We have driven Mazda 3 Skyactiv-X prototype: Mazda’s new compression ignition engine, combines petrol and diesel tech. We’ve tried out an early prototype. For years, HCCI’s challenges have meant that production applications have eluded industry juggernauts such as Hyundai, General Motors, Ford, and Mercedes-Benz. Now, tiny Mazda, the Japanese automaker that has just 2 percent of the global car market, says it will put a Spark Plug Controlled Compression Ignition. Mazda’s achievement in putting an SCCI engine into production means it will have reached what engine designers for decades have considered a Holy Grail of efficiency. This SCCI, or Spark Controlled Compression Ignition system holds tremendous potential to boost the efficiency of gasoline-powered engines by 20-30 percent, thereby matching the fuel economy of a comparatively sized diesel engine. As an added bonus, torque figures are expected to jump a similar amount.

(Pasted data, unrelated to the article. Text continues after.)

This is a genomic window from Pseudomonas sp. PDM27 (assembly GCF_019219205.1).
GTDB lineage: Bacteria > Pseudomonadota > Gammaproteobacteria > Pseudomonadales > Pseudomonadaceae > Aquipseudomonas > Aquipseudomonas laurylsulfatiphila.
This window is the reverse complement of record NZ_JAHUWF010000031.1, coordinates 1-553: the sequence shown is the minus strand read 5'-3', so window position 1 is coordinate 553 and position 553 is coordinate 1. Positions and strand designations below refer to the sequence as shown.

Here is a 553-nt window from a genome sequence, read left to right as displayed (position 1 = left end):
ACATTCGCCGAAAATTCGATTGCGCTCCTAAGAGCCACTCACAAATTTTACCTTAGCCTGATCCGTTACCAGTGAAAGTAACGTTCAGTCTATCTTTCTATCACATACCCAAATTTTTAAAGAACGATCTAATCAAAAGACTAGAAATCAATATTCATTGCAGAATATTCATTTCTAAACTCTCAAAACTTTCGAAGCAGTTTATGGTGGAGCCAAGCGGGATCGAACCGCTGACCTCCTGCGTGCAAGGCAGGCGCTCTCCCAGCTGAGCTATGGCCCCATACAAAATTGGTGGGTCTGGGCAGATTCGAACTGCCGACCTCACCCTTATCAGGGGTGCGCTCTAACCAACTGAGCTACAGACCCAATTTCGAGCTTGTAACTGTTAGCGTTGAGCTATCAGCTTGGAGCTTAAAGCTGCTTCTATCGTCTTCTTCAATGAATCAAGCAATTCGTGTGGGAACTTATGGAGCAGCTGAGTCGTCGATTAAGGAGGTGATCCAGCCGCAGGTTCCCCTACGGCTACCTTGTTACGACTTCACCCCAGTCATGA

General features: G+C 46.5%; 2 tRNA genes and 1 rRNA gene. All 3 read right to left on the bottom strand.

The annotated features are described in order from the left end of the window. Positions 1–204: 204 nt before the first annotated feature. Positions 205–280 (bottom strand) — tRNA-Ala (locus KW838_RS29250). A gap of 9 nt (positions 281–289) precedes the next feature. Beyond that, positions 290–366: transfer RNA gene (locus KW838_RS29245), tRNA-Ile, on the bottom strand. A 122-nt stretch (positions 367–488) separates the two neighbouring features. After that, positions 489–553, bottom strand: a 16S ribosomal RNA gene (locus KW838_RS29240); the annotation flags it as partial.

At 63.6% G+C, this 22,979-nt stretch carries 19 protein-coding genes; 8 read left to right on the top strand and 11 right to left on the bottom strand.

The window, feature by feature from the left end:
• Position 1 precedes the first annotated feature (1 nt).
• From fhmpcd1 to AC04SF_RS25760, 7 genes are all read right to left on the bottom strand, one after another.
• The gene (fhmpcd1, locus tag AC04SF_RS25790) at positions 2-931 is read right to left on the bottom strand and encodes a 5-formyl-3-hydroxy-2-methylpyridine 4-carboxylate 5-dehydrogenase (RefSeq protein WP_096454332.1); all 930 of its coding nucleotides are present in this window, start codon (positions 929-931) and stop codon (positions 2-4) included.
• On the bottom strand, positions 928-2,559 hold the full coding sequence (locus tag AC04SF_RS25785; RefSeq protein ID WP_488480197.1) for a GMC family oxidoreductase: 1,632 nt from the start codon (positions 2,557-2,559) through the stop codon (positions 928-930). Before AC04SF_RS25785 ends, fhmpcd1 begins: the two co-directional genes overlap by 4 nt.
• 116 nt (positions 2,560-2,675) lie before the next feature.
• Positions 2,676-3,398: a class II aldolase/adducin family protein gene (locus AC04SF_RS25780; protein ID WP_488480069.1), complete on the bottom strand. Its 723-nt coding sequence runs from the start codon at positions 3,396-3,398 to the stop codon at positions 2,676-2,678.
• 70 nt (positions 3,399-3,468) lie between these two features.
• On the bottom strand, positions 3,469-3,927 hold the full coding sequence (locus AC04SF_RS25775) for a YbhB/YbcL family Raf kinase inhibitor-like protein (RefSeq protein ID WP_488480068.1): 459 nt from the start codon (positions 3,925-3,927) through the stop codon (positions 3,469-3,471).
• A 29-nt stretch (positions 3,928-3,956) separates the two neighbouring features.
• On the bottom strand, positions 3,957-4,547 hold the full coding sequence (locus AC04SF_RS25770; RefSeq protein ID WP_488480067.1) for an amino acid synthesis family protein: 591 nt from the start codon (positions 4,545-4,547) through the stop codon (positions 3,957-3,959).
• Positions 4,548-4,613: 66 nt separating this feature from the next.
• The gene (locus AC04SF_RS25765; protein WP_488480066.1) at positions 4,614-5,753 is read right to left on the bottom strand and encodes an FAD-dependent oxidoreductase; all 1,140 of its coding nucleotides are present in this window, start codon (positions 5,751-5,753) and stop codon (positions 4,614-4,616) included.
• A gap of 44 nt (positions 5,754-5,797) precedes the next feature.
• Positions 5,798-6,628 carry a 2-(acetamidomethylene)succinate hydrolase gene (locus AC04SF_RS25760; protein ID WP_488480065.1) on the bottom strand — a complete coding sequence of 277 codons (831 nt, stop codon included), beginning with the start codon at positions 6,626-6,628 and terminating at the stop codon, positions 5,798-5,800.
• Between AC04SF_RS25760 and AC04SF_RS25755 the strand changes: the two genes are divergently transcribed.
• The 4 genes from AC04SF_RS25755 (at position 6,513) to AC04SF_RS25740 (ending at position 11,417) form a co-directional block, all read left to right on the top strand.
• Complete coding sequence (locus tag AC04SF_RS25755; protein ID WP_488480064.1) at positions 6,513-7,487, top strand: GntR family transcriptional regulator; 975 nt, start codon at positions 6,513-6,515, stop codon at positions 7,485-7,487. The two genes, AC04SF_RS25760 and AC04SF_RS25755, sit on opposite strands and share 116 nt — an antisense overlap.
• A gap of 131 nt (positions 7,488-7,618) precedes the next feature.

And let’s not forget, despite Mazda’s commitment to piston engines that led to this breakthrough, it’s even hedging on this by gaining access to Toyota’s considerable EV knowledge and equipment. Toyota’s upcoming solid state battery is an equally monumental coup in the EV world. If the two companies can effectively scale and leverage these two technologies, the diesel-addicted German companies need to watch out. They might get outmaneuvered. Here’s how it works. Nerd alert!—it’s complicated